Shared or split services are Evaluation and Management (E/M) services performed jointly between a physician and a non-physician practitioner (NPP) (such as a nurse practitioner or physician’s assistant), that are in the same group in a facility setting. Previously, a physician and an NPP could both provide services to a patient in the same visit, and the entire visit would be billed at the physician’s rate.
CMS proposed in 2021 that Shared/Split services be billed by the practitioner who provides services that are more than 50% of the time of the split or shared visit. The medical record must identify the physician and NPP who performed the visit, and the record must be signed and dated by the person who performed the substantive part (more than 50%) of the visit. A claim modifier must be included to identify that the service was a split or shared visit.2 This makes these records easily auditable.
This is a major change for organizations because in general, physicians who perform Evaluation and Management services in facilities do not bill by or keep track of time.
CMS has delayed its implementation of the Share/Split Services rule several times and in July 2023 it announced it will delay implementation through the end of 2024. For the time being, organizations are to follow the process CMS allowed in 2021 which is that Shared/Split services will be billed by the provider who performs the substantive portion of the visit, which can be either more than 50% of the time involved or performing all of a key component. Key components are taking the medical history, performing the medical exam, or medical decision making. The record must identify the two individuals who performed services, and the provider who performed the substantive portion must sign and date the medical record. The claim modifier will flag these records for Medicare.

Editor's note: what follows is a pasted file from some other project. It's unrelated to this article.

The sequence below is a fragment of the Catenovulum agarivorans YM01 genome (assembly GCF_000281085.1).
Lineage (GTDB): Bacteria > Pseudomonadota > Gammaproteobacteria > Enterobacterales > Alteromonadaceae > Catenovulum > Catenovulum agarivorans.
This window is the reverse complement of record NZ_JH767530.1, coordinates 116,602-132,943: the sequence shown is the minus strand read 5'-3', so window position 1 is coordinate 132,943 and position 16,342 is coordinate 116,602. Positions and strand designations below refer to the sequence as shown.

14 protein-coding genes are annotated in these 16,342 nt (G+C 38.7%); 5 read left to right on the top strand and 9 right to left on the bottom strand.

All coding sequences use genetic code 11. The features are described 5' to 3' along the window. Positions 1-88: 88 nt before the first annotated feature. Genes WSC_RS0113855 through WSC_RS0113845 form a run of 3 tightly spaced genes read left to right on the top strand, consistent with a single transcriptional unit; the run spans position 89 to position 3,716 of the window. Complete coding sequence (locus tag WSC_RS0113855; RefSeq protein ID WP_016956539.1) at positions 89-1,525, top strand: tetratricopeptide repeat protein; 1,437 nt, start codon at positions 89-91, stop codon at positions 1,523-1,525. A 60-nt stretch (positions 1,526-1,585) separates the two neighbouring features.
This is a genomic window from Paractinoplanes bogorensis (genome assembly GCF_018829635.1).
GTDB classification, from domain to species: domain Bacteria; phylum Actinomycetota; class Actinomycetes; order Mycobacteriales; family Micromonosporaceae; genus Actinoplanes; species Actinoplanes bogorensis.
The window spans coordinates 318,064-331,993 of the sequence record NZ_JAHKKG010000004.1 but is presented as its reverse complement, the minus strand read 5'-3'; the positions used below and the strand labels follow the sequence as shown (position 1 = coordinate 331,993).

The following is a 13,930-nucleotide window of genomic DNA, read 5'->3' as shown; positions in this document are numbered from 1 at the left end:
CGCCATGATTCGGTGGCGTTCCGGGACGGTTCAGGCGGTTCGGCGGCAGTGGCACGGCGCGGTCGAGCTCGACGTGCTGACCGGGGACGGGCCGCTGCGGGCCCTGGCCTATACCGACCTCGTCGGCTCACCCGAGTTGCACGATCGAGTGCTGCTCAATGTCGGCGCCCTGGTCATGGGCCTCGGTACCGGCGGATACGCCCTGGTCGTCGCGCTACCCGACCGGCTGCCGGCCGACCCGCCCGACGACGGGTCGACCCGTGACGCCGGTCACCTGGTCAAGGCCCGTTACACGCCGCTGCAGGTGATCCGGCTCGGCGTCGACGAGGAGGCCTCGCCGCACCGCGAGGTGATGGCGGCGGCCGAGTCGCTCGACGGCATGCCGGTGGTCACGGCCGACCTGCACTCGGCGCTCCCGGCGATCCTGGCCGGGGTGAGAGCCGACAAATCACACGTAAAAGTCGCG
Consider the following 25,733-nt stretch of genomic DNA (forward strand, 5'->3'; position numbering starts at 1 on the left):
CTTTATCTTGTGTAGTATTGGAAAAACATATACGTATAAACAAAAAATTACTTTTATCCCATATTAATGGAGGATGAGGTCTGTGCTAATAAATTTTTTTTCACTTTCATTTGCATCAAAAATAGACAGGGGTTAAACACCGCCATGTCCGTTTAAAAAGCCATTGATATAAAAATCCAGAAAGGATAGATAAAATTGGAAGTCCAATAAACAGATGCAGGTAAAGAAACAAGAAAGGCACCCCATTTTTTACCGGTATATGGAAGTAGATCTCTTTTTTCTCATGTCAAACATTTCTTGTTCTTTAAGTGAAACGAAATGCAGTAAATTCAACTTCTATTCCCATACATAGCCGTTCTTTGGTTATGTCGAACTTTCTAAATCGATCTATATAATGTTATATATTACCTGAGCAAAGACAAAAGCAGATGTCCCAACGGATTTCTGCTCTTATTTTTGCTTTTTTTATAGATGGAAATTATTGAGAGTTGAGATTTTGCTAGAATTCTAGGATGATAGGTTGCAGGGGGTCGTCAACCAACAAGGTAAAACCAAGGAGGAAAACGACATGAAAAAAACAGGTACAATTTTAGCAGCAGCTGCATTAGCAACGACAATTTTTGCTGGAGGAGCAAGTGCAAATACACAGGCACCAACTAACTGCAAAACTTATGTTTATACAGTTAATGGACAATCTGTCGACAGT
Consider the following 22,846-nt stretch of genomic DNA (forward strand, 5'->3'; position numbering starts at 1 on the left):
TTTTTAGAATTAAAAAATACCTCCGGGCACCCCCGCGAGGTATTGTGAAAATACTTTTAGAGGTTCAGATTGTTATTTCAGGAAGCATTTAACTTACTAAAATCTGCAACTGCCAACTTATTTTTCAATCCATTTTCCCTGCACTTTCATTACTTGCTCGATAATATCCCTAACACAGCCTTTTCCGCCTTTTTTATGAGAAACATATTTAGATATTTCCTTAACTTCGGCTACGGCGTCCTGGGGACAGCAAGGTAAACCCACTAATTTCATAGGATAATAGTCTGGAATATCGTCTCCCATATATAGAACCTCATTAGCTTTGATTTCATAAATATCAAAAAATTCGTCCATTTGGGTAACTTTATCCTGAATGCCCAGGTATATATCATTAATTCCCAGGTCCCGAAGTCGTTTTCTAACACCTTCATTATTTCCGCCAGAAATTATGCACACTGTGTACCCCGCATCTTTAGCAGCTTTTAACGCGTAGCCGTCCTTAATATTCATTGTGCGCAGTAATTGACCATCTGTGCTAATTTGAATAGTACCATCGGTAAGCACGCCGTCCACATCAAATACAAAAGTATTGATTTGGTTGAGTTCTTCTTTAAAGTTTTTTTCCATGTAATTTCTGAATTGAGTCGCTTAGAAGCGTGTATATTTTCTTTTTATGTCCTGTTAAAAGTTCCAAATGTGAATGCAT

The compliance team’s mission is to stay on top of changes like the new Shared/Split Services rule, and work with a team to understand how to implement those rules in a way that is practical, protects patients and the organization. Compliance should follow these steps for implementation:
- Identify risks through effective lines of communication
- Designate a compliance lead to help other stakeholders create a plan to address the changes
- Update policies, procedures and systems as needed
- Develop effective training for employees impacted by the changes
- Monitor implementation of the changes and audit for compliance
- Respond promptly to errors and retrain as needed
- Enforce the new policies through discipline if needed